Finally, there is ADJØ, a much younger cafe that has taken the Dunedin scene by storm. Tucked away on the sunny side of North East Valley, ADJØ is a Danish inspired cafe, which combines art, creativity and community. One could describe the space as whimsical, and honestly, it passes the vibe check. There are beautiful wooden benches you can sit on while sipping on their homemade chai latte, and it’s an excellent spot for people watching. The artwork on the walls provides no shortage of entertainment and illusion, and the porridge also slaps pretty hard.

ADJØ was started by couple Caitlin Holloway and Jonas Jessen Hansen. “As a couple, we always wanted to open up a space that combines the things that we want to do in life. He’s always been into creating gallery spaces that are community orientated, we found in Dunedin that space didn’t exist,” says Caitlin, who’s been involved in the hospitality industry since she was 15. “We wanted a space that combined my passion for making food, and art. We’re an art gallery and a cafe, but we want to be a hub for our creative community, and make it accessible.” she explains.

After searching all around Dunedin, the couple stumbled upon a sunny spot in North East Valley and began creating the space, opening up just last year. Since then, the student community has slowly started to trickle in. “It’s been recently that students have figured out who we are, it feels really great because our goal is to provide a space where people can do things that are nice, and contribute to their life in terms of cultural experience.” Accessibility is also a big focus for the business owners, who host community dinners or promote two for one porridge deals to get people excited. “Students get written off a lot in Dunedin, and it sucks, because they get super passionate and excited about stuff.”

Like all other businesses, Covid-19 did impact ADJØ, but in retrospect, it had a silver lining. “Because we have such strong ties to Europe, all our friends were losing their jobs before we were. We ordered enough stock to last until the next day, instead of assuming our events were going to be on, we assumed they were going to be cancelled. By the time Covid hit, we had no wastage, we only had two staff, and the wage subsidy covered us completely. We took it as time to recoup as a couple, we hadn’t had time to sit back and talk about funny things, we talked about the business for a year. After that we got busier, the last couple of weeks have been the hardest, it’s hard to predict what’s going to happen in the next couple of years,” she says.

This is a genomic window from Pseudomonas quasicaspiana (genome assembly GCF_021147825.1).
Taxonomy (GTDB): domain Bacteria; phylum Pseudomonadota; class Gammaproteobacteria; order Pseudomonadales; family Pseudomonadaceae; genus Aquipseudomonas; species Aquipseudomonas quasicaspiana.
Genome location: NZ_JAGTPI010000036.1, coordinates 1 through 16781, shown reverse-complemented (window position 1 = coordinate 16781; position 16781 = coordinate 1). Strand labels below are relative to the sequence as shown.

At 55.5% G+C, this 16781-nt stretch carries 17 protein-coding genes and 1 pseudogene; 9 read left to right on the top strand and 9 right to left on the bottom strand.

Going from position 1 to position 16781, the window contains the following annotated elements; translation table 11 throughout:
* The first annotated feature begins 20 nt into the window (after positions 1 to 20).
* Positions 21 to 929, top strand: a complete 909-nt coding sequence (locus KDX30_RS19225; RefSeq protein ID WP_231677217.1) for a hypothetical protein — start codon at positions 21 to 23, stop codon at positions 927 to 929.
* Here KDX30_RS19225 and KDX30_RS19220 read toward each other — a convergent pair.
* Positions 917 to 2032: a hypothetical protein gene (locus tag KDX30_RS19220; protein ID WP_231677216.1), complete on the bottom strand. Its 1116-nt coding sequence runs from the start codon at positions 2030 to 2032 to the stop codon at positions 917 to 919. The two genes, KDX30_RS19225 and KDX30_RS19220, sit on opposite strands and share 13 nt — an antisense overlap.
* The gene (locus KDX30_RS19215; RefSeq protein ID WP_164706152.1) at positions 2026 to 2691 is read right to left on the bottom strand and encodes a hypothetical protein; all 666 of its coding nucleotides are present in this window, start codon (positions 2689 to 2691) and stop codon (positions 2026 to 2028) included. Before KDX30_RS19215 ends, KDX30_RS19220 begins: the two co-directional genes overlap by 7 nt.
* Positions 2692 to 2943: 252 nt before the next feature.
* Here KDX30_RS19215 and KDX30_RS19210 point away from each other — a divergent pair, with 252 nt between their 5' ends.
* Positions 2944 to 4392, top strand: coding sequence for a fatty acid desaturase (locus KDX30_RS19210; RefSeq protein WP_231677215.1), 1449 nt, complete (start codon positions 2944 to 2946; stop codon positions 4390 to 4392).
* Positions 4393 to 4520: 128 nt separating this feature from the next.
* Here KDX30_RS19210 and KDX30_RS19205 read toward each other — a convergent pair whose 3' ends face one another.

Despite the interruptions, Caitlin says that “it feels cool waking up and going to work in a place that we’ve built. We’ve got such a cool team. Everyone is so epic and hardworking, it’s rewarding. We have the greatest customers, they’re so sweet.”

All in all, these cafes and venues have spanned across different times, serve different foods and have different owners, but there is one underlying factor that ties them all together - the community. It reminds us of the importance of supporting our local businesses, our community, and most importantly, drinking lots of coffee.

This article first appeared in Issue 17, 2020.
Posted 10:13pm Thursday 3rd September 2020 by Annabelle Vaughan.